Why had America experienced a civil rights revolution by 1968

HideShow resource information
  • Created by: Cody622
  • Created on: 05-05-15 14:12
View mindmap
  • Why had America experienced a civil rights revolution by 1968?
    • Presidential action
      • Little Rock and Freedom Rides showed that Presidents were willing to intervene (Eisenhower and Kennedy) However they needed to be pushed.
        • Eisenhower believed it wasn't his role to intervene and that change would occur over time. He believed direct action was provoking white racists.
          • Only intervened in Little Rock because public safety was at risk.
        • Kennedy claimed he was sympathetic towards Black Americans during his election campaign.
          • Initially did little as opposition in congress was limiting him.
          • Initial actions were largely symbolic e.g. Appointing 5 black judges to the federal courts.
            • Initially did little as opposition in congress was limiting him.
          • The Birmingham Campaign forced Kennedy to act and fulfill his promise of a civil rights act. Following the March on Washington in August 63' he threw his weight behind a civil rights bill
      • Johnson.
        • Johnson was much more proactive and used his position as Senator to ensure that the civil rights acts of 57' and 60' became law.
        • He followed the campaigners as well however. The voter registration campaigns such as the Mississippi Freedom summer and the Selma played a large role in the 1965 voting rights. act.
          • Johnson was much more proactive and used his position as Senator to ensure that the civil rights acts of 57' and 60' became law.
    • Congress
      • Those in congress became more liberal and supported legislation for the first time; this was due to the Birmingham campaign which completely changed public opinion in favor of Black Americans.
      • Southern states had a big influence on congress and as a result it obstructed legislation from 45'-60'
        • The Birmingham campaign 1963 changed this.
          • Civil rights campaigns by this point had won so much support congress could no longer oppose the civil rights bill.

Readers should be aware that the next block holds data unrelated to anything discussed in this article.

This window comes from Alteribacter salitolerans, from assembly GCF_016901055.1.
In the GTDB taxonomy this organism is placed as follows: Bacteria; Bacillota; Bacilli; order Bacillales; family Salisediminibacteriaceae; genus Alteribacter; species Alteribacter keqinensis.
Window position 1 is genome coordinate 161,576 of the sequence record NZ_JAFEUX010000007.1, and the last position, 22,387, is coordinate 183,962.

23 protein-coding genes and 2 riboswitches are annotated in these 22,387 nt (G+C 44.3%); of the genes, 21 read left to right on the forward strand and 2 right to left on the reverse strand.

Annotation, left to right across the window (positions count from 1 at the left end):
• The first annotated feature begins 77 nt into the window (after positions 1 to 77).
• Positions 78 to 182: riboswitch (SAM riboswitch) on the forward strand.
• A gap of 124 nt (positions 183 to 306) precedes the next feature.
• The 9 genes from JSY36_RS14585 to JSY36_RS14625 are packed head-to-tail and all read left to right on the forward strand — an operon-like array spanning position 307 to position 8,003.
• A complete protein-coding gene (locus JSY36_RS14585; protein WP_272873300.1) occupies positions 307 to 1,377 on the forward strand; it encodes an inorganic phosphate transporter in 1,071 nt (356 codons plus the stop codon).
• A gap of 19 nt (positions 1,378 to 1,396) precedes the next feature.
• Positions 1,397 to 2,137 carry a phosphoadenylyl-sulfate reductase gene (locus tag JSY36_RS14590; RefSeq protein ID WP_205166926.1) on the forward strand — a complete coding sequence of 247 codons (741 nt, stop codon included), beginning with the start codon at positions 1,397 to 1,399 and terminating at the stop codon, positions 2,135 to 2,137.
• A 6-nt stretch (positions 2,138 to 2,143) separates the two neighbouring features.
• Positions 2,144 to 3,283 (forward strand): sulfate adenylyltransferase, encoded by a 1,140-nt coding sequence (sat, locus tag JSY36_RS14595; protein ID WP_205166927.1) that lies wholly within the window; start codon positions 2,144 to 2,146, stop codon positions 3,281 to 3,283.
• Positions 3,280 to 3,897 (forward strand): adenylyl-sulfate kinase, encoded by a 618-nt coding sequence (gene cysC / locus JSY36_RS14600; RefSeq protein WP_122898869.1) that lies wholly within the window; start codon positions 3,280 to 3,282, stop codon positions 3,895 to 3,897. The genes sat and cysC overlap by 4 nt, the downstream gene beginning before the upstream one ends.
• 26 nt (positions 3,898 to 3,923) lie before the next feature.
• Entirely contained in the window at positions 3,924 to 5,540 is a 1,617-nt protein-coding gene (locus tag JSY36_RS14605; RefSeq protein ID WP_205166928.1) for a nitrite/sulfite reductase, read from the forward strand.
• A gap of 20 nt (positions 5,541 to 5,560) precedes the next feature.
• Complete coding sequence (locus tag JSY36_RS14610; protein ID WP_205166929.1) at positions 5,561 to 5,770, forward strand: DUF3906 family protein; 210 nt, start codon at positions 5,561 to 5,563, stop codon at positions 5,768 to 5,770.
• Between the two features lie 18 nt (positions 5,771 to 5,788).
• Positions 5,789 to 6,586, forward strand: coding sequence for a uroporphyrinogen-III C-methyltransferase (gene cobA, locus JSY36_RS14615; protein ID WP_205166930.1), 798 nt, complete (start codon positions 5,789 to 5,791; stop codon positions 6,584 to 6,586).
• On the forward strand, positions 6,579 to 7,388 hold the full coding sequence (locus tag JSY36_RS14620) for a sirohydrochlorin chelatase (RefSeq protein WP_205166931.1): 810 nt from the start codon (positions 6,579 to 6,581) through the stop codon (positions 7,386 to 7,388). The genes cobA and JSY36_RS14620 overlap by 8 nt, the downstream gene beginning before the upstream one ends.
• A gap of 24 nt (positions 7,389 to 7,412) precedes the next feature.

• During the 1964 congressional election, conservative democrats were replaced with more liberal democrats resulting in more sympathy to Black Americans.
      • Johnson also used Kennedy's death to persuade congress that it would be a fitting legacy for him. Thus congress supported the 1964 civil rights act and the 1965 voting rights act.
    • Supreme court.
      • They provided the justification for the campaigns. Their rulings meant that protesters could campaign to turn de jure change into de facto change.
      • Eisenhower's decision to appoint Earl warren as chief justice in 1953 was extremely important as he was more sympathetic towards civil rights.
      • Supreme court decisions in cases such as Brown, Brown II and Browder v Gayle picked apart the legal basis of segregation.
        • Campaigners were then able to use these rulings to force change. Examples of this would be the sit-ins across many southern states.
    • Martin Luther King
      • His organisation, tactics and inspiration was crucial for the success of the campaigns that compelled the government to act
      • His campaigns and speeches were responsible for growing public support behind the legislation of the mid-1960s
      • Conservatives criticised him for taking his campaigns to the streets as they argued that in a democracy campaigners should work through the courts and through Congress
        • Radicals, on the other hand, thought that he was too cautious and that he was too close to white politicians.
          • This  in part still benefited the civil rights movement as it just resulted in more people joining other types of movements such as the black power movement.
          • Selma - Doing what Johnson told him.
        • Also criticized for misunderstanding the situation in the North.
    • Peaceful protest
      • The tactics led to presidential action
      • The scale of the protests during the 50's and 60's is staggering.
        • During the Montgomery bus boycott 85% of the black population took part.
        • 70,000 people took part in the sit-ins and these were completely unorganized
        • 250,000 took part in the March on Washington
      • This was highly effective not just due to the scale but also because it attracted media attention.
        • Police brutality such as that in the Birmingham campaign led to a change in public opinion and by extension led to congress being more sympathetic.
      • The campaigns in Albany and Chicago show that peaceful protest wasn't always successful.
    • White reactions
      • This was necessary for activism to be successful; it led to Presidential action and a more liberal Congress
      • White reactions in Little Rock led to governmental involvement (Eisenhower) and thus change.
      • White reactions during the Freedom Rides led to Robert Kennedy integrating interstate transport.
      • The lack of white reactions in Albany led to no real change.
      • In Birmingham white racists and Police brutally attacked Black protesters. This led to mass outrage in the media and the eventual involvement of Kennedy
  • NOTE:It was the civil rights campaigners and NOT the Presidents that kept civil rights on the political agenda!

Comments

No comments have yet been made

Similar History resources:

See all History resources »See all America - 19th and 20th century resources »